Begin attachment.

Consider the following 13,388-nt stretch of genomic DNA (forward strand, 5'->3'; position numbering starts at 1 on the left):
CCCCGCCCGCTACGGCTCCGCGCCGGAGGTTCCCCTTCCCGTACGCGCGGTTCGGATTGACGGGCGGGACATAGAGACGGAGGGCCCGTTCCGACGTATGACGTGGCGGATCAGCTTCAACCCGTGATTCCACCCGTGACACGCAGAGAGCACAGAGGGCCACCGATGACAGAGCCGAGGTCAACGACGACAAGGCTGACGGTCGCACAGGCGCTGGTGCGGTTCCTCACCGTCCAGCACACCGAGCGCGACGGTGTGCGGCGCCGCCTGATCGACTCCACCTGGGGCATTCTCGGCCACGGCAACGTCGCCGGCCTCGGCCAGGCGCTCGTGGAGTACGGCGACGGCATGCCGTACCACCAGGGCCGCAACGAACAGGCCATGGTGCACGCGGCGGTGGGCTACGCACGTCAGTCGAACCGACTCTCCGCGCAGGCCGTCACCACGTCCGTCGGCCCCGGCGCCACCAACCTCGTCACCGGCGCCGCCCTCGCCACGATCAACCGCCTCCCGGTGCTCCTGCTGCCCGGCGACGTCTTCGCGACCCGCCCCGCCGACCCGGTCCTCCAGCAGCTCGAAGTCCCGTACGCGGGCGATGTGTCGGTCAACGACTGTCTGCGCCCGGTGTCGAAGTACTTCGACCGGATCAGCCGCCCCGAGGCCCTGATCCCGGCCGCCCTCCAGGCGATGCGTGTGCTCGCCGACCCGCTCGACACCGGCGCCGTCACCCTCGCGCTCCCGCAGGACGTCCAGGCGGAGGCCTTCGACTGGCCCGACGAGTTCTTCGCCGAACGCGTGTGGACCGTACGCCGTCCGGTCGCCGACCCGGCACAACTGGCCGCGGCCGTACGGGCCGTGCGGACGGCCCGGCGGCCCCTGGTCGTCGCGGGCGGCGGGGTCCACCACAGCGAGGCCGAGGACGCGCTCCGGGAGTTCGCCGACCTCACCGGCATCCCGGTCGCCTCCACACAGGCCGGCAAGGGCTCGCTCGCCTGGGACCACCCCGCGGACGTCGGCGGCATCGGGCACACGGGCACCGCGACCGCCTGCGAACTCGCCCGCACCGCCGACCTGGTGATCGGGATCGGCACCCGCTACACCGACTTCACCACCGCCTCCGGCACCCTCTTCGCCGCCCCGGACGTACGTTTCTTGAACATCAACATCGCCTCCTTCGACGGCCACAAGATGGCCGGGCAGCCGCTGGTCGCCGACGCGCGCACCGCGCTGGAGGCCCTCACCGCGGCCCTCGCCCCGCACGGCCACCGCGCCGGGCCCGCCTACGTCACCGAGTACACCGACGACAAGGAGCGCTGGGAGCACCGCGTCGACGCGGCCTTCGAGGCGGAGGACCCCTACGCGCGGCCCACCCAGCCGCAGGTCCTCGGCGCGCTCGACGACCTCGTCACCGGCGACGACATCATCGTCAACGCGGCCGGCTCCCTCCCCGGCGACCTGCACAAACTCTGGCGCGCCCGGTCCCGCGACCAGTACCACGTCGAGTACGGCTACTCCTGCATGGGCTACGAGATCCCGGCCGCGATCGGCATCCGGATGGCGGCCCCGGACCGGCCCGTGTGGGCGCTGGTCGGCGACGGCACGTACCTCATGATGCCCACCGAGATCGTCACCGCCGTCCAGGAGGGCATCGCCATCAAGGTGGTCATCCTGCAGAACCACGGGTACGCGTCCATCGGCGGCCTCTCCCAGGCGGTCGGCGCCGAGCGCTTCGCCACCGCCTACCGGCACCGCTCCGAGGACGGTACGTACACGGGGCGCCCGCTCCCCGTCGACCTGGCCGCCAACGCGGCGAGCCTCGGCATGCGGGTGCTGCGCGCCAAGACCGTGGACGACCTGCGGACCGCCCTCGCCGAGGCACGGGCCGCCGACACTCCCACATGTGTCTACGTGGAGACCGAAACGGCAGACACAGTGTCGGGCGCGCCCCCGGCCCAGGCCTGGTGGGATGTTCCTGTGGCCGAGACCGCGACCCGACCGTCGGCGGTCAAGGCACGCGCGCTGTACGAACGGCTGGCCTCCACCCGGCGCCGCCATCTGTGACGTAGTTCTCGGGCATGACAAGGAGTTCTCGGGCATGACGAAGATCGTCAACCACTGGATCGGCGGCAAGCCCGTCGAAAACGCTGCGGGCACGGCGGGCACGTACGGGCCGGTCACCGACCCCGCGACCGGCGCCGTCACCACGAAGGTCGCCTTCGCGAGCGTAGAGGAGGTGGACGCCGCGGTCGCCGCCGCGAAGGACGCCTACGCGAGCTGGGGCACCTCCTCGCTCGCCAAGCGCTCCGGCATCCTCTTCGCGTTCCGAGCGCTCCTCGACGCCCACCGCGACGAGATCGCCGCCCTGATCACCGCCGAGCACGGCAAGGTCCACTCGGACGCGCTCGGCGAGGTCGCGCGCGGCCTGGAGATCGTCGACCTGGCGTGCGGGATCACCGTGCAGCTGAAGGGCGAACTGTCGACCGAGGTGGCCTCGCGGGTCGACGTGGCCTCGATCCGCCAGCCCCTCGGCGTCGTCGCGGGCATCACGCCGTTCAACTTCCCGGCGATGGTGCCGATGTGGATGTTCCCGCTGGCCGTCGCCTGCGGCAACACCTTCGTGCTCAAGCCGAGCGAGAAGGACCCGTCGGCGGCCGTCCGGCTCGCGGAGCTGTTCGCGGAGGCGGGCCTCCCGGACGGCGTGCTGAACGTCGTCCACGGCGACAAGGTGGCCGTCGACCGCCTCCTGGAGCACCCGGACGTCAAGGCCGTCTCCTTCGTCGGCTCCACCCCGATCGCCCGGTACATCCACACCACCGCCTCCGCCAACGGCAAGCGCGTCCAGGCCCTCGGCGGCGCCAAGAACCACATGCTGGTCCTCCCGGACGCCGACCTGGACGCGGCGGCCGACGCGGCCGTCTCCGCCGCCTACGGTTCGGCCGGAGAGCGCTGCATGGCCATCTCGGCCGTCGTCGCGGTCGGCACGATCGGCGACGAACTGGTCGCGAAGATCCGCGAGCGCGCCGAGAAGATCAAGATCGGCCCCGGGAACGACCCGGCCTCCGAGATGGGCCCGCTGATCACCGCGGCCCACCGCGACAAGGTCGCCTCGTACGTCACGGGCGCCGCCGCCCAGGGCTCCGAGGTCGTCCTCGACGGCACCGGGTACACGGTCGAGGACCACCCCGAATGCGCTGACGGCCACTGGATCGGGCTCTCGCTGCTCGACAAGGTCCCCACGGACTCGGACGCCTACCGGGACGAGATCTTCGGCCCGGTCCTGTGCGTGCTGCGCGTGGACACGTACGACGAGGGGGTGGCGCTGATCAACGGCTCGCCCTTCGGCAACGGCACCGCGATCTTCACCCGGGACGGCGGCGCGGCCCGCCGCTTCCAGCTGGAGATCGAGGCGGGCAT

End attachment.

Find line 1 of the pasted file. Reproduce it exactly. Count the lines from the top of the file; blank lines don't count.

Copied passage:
Consider the following 13,388-nt stretch of genomic DNA (forward strand, 5'->3'; position numbering starts at 1 on the left):